• And if you want to read more about the mysteries of the red heifer, we’ve got a wealth of good stuff indexed here.
Mishneh Torah, Laws of Mikvaot 11:12.
The Torah’s laws are generally divided into three categories: eidot, the laws that evoke events of the past, such as the holiday of Passover; mishpatim, logical interpersonal laws; and chukim (plural for chok), the laws that we cannot fathom but which we fulfill because G‑d commanded us to.
Rashi loc. cit., quoting Talmud, Yoma 67b.
Tanchuma, Chukat 6.
Bamidbar Rabbah 19:6.
Mishneh Torah, Laws of Parah Adumah 3:5.
Rabbi Mendy Kaminker is the editor of Beit Chabad, the Hebrew edition of
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Tirzah Arizona September 13, 2016

I don't fully comprehend, but I understand why I don't have to and I feel peaceful about it now. Reply

Esther June 25, 2014

The Red Heifer Thank you ! This is a beautiful article of the Red Heifer and the Law. Reply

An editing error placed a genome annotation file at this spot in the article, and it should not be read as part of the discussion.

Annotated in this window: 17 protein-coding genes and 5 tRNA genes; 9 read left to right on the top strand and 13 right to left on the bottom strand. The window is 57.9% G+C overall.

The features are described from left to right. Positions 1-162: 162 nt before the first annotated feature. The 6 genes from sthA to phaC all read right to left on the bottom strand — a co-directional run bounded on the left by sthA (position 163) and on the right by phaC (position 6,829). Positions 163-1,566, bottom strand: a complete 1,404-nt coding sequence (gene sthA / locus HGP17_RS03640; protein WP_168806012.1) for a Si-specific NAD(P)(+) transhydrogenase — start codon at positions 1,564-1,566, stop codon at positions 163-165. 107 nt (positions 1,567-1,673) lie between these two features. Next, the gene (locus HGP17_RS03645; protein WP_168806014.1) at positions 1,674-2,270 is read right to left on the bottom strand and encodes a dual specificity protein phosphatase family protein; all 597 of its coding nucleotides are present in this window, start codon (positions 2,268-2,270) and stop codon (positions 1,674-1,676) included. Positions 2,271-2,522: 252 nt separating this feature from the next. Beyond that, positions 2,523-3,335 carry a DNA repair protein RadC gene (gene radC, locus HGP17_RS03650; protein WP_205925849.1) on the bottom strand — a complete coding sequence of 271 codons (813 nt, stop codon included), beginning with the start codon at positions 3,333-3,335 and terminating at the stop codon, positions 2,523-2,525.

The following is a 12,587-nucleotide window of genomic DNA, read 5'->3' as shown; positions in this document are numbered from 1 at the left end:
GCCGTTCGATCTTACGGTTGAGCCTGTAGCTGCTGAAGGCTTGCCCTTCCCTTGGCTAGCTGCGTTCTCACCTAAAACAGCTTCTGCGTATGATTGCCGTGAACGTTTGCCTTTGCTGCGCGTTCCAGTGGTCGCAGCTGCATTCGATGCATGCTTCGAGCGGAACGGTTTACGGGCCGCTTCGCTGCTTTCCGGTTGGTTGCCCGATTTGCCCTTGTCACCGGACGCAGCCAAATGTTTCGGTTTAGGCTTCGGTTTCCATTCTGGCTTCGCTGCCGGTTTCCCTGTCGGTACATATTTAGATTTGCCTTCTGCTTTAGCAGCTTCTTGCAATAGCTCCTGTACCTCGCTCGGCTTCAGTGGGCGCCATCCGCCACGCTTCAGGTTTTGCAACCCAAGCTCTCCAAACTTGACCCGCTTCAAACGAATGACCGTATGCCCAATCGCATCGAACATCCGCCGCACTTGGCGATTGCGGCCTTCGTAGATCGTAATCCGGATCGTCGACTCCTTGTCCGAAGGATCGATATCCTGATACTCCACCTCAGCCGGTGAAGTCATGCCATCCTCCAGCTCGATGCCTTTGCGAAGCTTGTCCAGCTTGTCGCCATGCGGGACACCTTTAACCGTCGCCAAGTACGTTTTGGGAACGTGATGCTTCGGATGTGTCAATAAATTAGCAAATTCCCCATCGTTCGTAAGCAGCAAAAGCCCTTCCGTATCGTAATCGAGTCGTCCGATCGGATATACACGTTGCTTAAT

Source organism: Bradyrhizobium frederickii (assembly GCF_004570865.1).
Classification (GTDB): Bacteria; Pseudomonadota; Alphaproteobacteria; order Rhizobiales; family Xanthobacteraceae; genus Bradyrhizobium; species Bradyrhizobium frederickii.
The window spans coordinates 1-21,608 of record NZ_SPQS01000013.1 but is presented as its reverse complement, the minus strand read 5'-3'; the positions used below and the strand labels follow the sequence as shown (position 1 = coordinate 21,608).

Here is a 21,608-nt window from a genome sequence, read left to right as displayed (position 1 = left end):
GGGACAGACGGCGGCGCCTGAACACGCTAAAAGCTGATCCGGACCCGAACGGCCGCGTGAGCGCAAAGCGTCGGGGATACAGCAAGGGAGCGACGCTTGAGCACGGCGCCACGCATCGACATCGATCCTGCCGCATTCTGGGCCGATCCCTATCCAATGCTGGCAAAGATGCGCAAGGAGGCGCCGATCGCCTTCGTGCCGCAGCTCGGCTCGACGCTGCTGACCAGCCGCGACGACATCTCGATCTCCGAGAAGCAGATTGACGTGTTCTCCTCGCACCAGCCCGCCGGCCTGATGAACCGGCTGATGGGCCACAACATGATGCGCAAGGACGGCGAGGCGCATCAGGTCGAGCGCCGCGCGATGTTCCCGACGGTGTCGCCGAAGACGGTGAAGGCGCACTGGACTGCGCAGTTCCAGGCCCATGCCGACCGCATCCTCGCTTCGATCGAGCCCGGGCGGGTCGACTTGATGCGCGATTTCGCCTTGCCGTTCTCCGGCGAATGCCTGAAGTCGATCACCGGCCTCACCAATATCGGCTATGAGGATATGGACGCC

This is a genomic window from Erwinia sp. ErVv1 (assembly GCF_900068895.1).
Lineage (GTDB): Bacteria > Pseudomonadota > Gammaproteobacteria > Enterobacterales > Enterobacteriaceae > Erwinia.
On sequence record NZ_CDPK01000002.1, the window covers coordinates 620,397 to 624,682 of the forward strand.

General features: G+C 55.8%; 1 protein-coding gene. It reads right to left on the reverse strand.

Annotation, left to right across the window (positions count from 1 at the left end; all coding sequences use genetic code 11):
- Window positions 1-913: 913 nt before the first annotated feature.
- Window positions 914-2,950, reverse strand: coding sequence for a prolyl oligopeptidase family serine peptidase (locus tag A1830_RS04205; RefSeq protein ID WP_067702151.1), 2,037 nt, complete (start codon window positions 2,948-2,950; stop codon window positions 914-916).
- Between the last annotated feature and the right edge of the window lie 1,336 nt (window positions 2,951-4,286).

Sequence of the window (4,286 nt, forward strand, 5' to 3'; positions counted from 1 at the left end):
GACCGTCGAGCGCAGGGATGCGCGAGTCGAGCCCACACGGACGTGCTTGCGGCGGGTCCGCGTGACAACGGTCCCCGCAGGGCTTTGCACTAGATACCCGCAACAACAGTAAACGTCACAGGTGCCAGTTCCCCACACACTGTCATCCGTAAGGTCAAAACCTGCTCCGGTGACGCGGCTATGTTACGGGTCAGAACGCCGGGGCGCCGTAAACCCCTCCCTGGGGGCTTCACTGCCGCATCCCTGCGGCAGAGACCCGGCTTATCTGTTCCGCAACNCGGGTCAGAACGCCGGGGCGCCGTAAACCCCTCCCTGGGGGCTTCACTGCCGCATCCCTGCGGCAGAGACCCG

Derek S VA June 23, 2014

There was one that was just found in the United States. The Temple Institute has a video about. News article came out 3-4 days ago. Ironically Torah portion this week is about the subject... Reply

David Levant Emerson,NJ June 22, 2014

Moses alone knows the secret of the red heifer. Conceptually, we know it was for purification. Why red, but why a secret? Even Solomon with all his wisdom could never understand a true secret. Does a red heifer process milk? Reply

sarah thomas waretown nj June 22, 2014

That is beautiful, good to know of the law and the story of good child of Noah. Reply

Robert Berkovits Annapolis Maryland June 22, 2014

Currently, the consequences of improper handling of corpses in Africa due to cultural burial customs may be one of the reasons for the spread of Ebola.

Q. What do you get when you cross a Red Bull with a Red Heifer?
A. A hyperactive calf. Reply